Carbohydrates provide the primary source of energy for moderate and prolonged exercise.  Of all foods, carbohydrates are the most easily digested and most economically converted to glycogen which is the raw fuel used to power the human engine.  Having glycogen readily available in the bloodstream is key in providing energy for running distances over 300 meters.  Carbohydrates should therefore be considered as an important component of meals leading up to competitions.  In addition, since carbohydrates are easily digested, this is the preferred food group to be consumed as the athlete approaches competition.  Examples of food high in carbohydrates include (but are not limited to); grains, cereals, potatoes, bread, pasta, rice, many vegetables, fruits, cakes, crackers, and cookies, etc)

Water, vitamins and minerals are all extremely important to the athletes’ performance.  Although these do not provide the substance for energy, they facilitate the process.  It’s important that each athlete consume adequate quantities of minerals, vitamins and water.  Special attention should be provided to the intake of water throughout the day, especially in the warmer months.  Athletes need to focus on drinking water often and throughout the day.  Consistent and continual consumption of minerals and vitamins is also important.  While running distances, it’s important that the athlete does not restrict food intake without consulting a doctor or dietician.  Foods are the most effective source of minerals and vitamins.  Rather than restricting food intake, the athlete in training should look at what types of foods to consume and the quality of those food products.

Meals for Training

Ideally, lunch should be light and eaten early enough in the day to allow items to be partially digested.  Attempt to eat foods made up primarily of carbohydrates (pastas, sandwiches, rice).  Some meats are more difficult to digest than others.  Red meats are the most difficult to digest; therefore the athlete should avoid large portions of beef or other red meats.   If meat is to be consumed at lunch, foul is preferred.  Moderate portions of chicken or turkey can be digested easier than heavier meats and are less likely to cause distress.  Avoid spicy dishes and vegetables (onions, peppers, radishes, etc).  Each athlete is different; some runners can eat foods that others couldn’t image eating.  I’ve known runners who could eat fairly large meals up to an hour before exercising.  Use discretion and find a routine that works for an athletes’ individual preference.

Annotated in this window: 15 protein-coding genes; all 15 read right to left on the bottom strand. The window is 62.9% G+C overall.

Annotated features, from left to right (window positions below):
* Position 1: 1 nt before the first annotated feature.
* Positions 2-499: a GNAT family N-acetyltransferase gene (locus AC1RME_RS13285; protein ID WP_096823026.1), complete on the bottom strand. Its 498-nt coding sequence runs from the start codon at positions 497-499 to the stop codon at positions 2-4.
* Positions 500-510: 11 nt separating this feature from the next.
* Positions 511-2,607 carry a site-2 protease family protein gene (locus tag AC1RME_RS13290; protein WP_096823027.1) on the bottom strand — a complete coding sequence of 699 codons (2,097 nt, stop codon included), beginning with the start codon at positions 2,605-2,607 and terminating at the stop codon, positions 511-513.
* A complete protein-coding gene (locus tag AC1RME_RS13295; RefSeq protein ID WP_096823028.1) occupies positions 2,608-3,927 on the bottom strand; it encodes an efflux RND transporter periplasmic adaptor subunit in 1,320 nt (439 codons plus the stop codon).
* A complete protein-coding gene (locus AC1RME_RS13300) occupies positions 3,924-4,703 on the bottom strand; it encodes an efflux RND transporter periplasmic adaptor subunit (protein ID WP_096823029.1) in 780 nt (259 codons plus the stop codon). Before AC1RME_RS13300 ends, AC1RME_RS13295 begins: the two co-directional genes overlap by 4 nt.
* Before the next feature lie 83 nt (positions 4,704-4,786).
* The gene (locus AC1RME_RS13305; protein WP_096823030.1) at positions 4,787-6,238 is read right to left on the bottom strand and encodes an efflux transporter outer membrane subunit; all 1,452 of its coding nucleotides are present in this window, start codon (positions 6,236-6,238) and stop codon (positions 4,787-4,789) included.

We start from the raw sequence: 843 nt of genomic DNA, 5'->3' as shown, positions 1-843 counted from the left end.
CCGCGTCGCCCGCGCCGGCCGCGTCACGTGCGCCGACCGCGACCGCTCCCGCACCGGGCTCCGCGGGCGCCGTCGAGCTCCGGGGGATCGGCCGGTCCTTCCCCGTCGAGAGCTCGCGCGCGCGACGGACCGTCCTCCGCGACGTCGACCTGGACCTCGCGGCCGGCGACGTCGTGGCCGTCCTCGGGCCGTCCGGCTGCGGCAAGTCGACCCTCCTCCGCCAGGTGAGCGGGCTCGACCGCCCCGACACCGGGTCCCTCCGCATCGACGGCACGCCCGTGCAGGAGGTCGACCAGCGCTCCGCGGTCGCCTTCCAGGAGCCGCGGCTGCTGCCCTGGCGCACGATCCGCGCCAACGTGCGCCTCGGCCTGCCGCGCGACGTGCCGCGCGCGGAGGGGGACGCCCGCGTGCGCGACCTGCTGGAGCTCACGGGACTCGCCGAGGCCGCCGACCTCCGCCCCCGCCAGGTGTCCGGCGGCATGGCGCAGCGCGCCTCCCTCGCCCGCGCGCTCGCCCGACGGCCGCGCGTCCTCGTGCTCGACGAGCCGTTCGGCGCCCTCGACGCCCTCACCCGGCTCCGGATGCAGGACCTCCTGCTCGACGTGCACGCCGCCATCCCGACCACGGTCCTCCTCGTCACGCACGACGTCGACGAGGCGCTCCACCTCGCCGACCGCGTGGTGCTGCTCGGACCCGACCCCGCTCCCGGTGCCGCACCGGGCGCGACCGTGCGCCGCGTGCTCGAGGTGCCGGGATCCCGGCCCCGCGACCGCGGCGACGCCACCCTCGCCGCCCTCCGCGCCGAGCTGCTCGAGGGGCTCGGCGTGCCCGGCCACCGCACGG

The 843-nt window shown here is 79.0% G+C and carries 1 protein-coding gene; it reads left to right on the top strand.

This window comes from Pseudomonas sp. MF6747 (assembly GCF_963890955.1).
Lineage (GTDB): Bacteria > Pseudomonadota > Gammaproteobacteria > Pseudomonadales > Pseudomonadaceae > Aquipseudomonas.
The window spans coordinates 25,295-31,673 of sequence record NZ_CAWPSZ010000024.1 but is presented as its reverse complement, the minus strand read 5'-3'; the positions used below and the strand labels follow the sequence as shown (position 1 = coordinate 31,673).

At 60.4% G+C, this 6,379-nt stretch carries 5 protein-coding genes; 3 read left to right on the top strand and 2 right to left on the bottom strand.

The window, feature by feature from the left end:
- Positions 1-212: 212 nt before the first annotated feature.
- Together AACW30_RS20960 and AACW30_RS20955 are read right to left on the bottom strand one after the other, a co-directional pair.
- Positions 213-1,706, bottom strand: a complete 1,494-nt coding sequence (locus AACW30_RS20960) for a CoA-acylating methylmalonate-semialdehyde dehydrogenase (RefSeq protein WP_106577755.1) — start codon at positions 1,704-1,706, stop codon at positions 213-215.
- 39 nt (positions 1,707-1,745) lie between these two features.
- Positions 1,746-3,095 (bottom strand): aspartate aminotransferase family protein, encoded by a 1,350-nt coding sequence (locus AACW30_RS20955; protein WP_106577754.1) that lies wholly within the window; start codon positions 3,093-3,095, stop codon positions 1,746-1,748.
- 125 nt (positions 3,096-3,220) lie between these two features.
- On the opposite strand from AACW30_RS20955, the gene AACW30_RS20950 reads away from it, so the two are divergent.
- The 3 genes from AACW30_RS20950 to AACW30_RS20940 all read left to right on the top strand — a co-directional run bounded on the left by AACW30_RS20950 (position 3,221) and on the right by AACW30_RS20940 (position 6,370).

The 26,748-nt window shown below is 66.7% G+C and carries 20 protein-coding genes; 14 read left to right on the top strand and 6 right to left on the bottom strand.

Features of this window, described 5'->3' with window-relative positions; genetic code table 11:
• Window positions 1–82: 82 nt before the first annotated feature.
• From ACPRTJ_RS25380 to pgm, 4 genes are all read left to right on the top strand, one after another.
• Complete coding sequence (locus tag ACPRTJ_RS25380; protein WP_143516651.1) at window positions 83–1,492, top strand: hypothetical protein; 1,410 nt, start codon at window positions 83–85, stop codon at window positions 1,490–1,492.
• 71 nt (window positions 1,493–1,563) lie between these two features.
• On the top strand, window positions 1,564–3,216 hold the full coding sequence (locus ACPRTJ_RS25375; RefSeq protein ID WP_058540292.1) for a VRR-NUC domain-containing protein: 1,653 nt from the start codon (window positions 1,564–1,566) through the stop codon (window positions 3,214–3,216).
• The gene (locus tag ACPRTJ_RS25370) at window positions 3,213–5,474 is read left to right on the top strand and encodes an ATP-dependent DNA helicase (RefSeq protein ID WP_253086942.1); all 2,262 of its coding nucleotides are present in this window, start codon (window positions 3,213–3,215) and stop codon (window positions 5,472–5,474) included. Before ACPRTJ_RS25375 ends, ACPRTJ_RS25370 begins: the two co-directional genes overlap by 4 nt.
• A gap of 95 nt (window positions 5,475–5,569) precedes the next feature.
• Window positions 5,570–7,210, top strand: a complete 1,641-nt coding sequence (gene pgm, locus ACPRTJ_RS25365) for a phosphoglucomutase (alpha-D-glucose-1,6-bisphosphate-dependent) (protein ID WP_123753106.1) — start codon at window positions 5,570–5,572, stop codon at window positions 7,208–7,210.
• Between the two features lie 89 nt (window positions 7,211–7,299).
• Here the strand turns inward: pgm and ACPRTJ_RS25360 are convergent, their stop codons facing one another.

Many athletes discover an intolerance for certain foods prior to workouts.  A couple of the foods that a runner is most likely to struggle with include; dairy products, acidic fruit juices.

Some workouts are also more intense than others and the athlete needs to keep this in mind while selecting his or her lunch fare.  On those days where we run interval workouts, the athlete will want to be extra careful not to eat too much and should avoid those meals that are known not to sit well, i.e., Chipotle burritos.  However, athletes who eat a light, early lunch may find themselves getting a little hungry in the early afternoon.  A light snack an hour or so before practice shouldn’t interfere with their ability to perform, assuming that the snack consist of appropriate foods.  Crackers make a perfect pre-workout snack.  Avoid proteins, spicy foods and foods with high sugar content as you approach the workout.